Although we have made progress in understanding how many factors affect orga- nizational learning, research on other factors is in the early stages. For example, con- siderable progress has been made understanding how characteristics of experience, personnel movement, and social networks affect organizational learning. Research on how identity (Kane, Argote, & Levine, 2005) and emotion (Levin, Kurtzberg, Phillips, & Lount, 2010) affect organizational learning processes and outcomes is in the early stages. Further, while research on how performance relative to aspirations affects organizational learning has been an active research area for many years, research on how incentive systems (Quigley, Tesluk, Locke, & Bartol, 2007) and intrinsic motiva- tion (Osterloh & Frey, 2000) affect organizational learning and knowledge transfer is more recent. Further research on how identity, emotion and motivation affect organi- zational learning and knowledge transfer would be especially valuable.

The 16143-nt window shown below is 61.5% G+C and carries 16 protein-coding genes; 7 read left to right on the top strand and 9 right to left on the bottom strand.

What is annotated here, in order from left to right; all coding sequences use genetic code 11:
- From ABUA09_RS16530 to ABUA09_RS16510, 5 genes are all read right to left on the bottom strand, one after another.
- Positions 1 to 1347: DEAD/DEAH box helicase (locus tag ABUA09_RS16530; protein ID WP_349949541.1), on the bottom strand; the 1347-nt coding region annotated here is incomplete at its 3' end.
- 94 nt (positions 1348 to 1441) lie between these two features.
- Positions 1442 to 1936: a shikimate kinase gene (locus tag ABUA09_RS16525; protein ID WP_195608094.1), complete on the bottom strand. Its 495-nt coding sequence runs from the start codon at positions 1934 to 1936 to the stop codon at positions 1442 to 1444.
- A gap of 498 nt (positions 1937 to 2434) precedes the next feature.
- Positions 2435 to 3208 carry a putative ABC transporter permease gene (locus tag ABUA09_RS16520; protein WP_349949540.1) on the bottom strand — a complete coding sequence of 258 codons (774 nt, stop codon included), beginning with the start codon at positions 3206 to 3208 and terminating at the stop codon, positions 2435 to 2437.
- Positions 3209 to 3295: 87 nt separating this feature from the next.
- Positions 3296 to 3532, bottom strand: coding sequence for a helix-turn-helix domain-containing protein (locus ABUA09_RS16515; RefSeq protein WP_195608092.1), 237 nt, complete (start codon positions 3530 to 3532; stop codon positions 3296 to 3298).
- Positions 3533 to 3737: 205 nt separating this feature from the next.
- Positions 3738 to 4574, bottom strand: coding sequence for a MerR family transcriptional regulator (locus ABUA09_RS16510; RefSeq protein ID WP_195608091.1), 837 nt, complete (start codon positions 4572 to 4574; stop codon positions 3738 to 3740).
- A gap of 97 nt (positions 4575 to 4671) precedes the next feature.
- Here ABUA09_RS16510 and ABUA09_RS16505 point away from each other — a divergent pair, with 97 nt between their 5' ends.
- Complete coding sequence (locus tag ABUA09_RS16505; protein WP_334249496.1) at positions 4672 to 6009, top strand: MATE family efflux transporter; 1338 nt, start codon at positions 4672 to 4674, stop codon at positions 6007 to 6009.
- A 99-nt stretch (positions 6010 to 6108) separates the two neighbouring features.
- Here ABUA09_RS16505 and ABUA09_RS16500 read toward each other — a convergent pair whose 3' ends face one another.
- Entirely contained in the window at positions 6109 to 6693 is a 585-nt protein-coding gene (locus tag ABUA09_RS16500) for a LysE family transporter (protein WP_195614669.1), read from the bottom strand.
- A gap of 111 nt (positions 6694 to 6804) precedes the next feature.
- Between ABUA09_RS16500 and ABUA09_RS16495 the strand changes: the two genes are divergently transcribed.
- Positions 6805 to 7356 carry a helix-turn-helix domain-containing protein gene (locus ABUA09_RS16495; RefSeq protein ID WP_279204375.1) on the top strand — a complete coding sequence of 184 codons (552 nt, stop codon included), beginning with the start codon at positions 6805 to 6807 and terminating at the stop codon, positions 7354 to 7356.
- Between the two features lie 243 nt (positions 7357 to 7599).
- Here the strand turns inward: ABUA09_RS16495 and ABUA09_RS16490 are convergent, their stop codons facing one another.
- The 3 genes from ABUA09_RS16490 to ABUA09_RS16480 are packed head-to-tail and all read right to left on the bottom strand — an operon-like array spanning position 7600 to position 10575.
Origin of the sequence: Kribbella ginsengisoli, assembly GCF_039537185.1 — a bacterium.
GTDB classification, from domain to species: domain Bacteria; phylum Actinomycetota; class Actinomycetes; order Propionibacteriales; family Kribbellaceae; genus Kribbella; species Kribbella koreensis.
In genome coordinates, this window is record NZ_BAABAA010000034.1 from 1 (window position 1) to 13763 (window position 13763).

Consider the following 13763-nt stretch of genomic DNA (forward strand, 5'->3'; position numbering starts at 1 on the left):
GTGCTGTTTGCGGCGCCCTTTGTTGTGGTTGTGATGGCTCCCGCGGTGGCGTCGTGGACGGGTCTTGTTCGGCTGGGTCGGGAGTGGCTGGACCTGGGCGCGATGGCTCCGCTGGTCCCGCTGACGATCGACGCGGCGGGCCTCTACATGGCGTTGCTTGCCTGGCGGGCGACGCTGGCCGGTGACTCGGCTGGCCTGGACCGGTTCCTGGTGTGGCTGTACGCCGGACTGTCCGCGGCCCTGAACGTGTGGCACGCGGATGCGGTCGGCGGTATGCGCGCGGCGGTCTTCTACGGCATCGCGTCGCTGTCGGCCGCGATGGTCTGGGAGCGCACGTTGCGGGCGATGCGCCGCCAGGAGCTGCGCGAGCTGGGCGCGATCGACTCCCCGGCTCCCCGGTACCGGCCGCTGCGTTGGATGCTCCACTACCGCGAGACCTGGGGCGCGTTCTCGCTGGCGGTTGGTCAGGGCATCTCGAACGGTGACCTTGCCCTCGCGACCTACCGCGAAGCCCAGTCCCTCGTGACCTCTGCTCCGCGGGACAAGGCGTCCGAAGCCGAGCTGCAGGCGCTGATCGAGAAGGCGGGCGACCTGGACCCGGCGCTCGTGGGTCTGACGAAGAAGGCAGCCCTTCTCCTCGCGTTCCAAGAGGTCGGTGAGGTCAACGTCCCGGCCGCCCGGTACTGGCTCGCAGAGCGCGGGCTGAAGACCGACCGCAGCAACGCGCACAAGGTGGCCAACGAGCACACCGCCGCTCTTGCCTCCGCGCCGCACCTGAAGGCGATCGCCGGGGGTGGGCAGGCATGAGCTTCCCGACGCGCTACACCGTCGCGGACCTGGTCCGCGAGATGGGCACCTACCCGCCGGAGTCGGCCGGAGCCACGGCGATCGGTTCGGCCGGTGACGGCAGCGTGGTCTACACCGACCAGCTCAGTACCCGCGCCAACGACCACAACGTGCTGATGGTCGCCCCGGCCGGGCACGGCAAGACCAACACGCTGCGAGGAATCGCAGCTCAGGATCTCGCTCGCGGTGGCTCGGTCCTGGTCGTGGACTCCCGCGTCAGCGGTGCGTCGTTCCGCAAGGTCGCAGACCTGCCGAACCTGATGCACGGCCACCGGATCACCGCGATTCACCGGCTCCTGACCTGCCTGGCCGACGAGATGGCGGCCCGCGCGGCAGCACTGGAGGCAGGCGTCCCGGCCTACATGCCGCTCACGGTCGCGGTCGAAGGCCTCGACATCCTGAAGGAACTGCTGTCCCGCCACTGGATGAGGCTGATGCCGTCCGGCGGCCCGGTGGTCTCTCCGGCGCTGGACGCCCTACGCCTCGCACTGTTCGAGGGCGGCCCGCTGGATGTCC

Additional analyses of the dynamics of knowledge acquisition and depreciation in organizations are also needed. Identifying the conditions under which knowledge depreciation occurs would be a major contribution. For example, does knowledge acquired from different types of experience or embedded in different repositories decay at different rates? Studies that examine the micro processes through which knowledge is retained in organizations and the implications of where and how knowl-edge is retained for organizational performance are likely to be fruitful. Thus, analy- ses that increase our understanding of the conditions under which depreciation occurs and the implications of depreciation for organizational performance are needed.